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Tanzania is located just south of the equator on the coast of East Africa, sharing borders with Kenya, Malawi, Mozambique, Rwanda, Uganda and Zambia. Like many other countries in the region, around 80 per cent of Tanzania’s population is dependent on agriculture for their livelihoods, income and employment. The sector accounts for around 56 per cent of the country’s Gross Domestic Product (GOT, 2007). The majority of Tanzania’s population is concentrated along the coast, in the northern and southern highlands where the land is particularly fertile, and along the edge of Lake Victoria (USDS, 2010).

The United Republic of Tanzania is one of the countries that are continuing to suffer from the impacts of climate change and related hazards such as floods and droughts, which have substantially affected economic performance and undermined poverty reduction efforts. Two of the 14 selected projects activities are: 

  • Water efficiency in crop production irrigation to boost production and conserve water in all areas.
  • Alternative farming systems and water harvesting.

The adverse impacts of Climate Change are already having their toll in the livelihoods of people and in the sectors of the economy in the country. Frequent and severe droughts in many parts of the country are being felt with their associated consequences on food production and water scarcity among others. The recent severe droughts which hit most parts of the country leading to severe food shortages, food insecurity, water scarcity, hunger and acute shortage of power signify the vulnerability of the country to impacts of climate change. The extreme drop of water levels of Lake Victoria, Lake Tanganyika and Lake Jipe in recent years and the dramatic recession of 7km of Lake Rukwa in about 50 years, are associated, at least in part, with climate change, and are threatening economic and social activities. Eighty per cent of the glacier on Mount Kilimanjaro has been lost since 1912 and it is projected that the entire glacier will be gone by 2025. The intrusion of sea water into water wells along the coast of Bagamoyo town and the inundation of Maziwe Island in Pangani District, off the Indian Ocean shores, are yet another evidence of the threats of climate change. The following section is found in the Meister Consultants Group study: *Floating Houses and Mosquito Nets: Emerging Climate Change Adaptation Strategies Around the World*.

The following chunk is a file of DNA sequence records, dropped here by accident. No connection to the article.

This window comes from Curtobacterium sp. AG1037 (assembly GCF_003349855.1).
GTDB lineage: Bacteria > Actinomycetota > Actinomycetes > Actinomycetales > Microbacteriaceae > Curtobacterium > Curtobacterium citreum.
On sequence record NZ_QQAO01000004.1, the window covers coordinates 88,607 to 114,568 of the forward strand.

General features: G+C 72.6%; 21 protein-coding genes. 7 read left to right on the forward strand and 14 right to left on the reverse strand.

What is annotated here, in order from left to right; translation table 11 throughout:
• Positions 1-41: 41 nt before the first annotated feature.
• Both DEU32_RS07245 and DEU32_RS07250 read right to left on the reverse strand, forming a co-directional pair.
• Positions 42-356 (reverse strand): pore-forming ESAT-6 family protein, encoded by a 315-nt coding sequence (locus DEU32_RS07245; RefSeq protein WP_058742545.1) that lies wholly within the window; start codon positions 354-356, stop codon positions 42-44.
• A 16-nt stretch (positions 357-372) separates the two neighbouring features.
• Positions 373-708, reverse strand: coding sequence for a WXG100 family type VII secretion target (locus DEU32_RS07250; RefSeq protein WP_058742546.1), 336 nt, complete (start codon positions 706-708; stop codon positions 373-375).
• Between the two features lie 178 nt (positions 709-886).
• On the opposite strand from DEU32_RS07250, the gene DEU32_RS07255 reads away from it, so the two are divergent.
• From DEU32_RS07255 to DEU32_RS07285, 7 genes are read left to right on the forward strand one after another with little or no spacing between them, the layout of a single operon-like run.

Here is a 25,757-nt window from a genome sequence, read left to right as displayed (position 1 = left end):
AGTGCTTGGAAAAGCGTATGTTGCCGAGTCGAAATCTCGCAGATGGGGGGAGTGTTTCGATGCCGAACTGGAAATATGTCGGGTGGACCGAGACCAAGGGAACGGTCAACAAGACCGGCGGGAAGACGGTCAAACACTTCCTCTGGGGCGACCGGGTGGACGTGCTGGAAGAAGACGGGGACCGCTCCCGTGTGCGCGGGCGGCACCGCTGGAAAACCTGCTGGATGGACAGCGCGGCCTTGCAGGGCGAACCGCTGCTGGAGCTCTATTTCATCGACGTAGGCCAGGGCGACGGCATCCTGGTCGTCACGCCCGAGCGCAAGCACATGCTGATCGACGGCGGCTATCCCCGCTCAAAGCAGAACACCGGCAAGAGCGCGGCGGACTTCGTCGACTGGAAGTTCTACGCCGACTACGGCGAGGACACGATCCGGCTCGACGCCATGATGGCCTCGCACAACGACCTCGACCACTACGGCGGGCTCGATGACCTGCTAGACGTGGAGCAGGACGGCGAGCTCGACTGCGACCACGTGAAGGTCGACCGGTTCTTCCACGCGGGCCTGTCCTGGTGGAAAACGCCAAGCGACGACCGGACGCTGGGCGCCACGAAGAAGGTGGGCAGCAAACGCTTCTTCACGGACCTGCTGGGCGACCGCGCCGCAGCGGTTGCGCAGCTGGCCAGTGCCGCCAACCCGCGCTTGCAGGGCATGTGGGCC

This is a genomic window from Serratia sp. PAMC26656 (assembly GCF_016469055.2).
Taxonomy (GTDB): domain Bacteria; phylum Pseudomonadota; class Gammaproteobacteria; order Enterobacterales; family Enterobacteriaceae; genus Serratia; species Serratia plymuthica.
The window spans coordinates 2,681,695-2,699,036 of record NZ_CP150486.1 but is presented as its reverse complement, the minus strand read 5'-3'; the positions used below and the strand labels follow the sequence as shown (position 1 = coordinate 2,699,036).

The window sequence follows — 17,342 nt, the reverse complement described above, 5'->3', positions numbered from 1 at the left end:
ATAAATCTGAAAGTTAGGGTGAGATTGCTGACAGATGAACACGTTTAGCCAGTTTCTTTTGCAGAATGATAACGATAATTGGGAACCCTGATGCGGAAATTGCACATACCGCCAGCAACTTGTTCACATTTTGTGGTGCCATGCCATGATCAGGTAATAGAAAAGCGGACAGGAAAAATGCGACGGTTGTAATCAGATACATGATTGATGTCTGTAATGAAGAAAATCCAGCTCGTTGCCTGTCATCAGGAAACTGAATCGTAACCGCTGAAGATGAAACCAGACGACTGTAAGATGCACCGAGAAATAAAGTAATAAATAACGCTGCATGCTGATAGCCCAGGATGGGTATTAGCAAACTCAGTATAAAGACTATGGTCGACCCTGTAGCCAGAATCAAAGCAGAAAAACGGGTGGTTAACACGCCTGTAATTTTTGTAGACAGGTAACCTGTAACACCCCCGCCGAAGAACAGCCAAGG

Strategy and Actors As one of the Least Developed Countries (LCD), Tanzania is obligated by the UNFCCC to develop a National Adaptation Programme of Action (NAPA). In 2007, Tanzania fulfilled this obligation.170 The NAPA is the main strategic document of the Tanzanian adaptation policy. The environmental department of the vice-president is responsible for the development of NAPA; however, many other actors are also involved. The research team is interdisciplinary, and the data on vulnerability and adaptation measures was collected collaboratively. Stakeholders from academia, government, the private sector, and the local level were involved in the development of the NAPA. An important goal of involving stakeholders was to foster the collection of information and climate data, because, as with many other developing countries, the current data base on expected climate impacts is very limited. Therefore, planning processes and specific adaptation measures are often based on local knowledge and those climate impacts that can already be observed. The drawback to this approach is that it does not allow for any long-term planning. Hence, the primary goal of NAPA is to identify the most urgent measures. In total, 72 projects have been analyzed, 14 of which were selected to begin the implementation phase. Most of the projects in Tanzania concern agriculture and water resource management (irrigation, water saving, rainwater collection); however, energy and tourism also play an important role. The implementation of the most urgent projects has just started (see project case studies in the appendix). NAPA adaptation projects are focused at the technical level;they include, for example, irrigation and water storage infrastructure plans, and electrification measures using micro-hydropower. Further priorities are the sustainable use of scarce natural resources and the development of drought-resistant seeds. The implementation of the identified projects is not centralized; rather, it is distributed among the responsible ministries. Many adaptation projects are funded by international organizations like the United Nations Development Programme and the International Bank for Reconstruction and Development.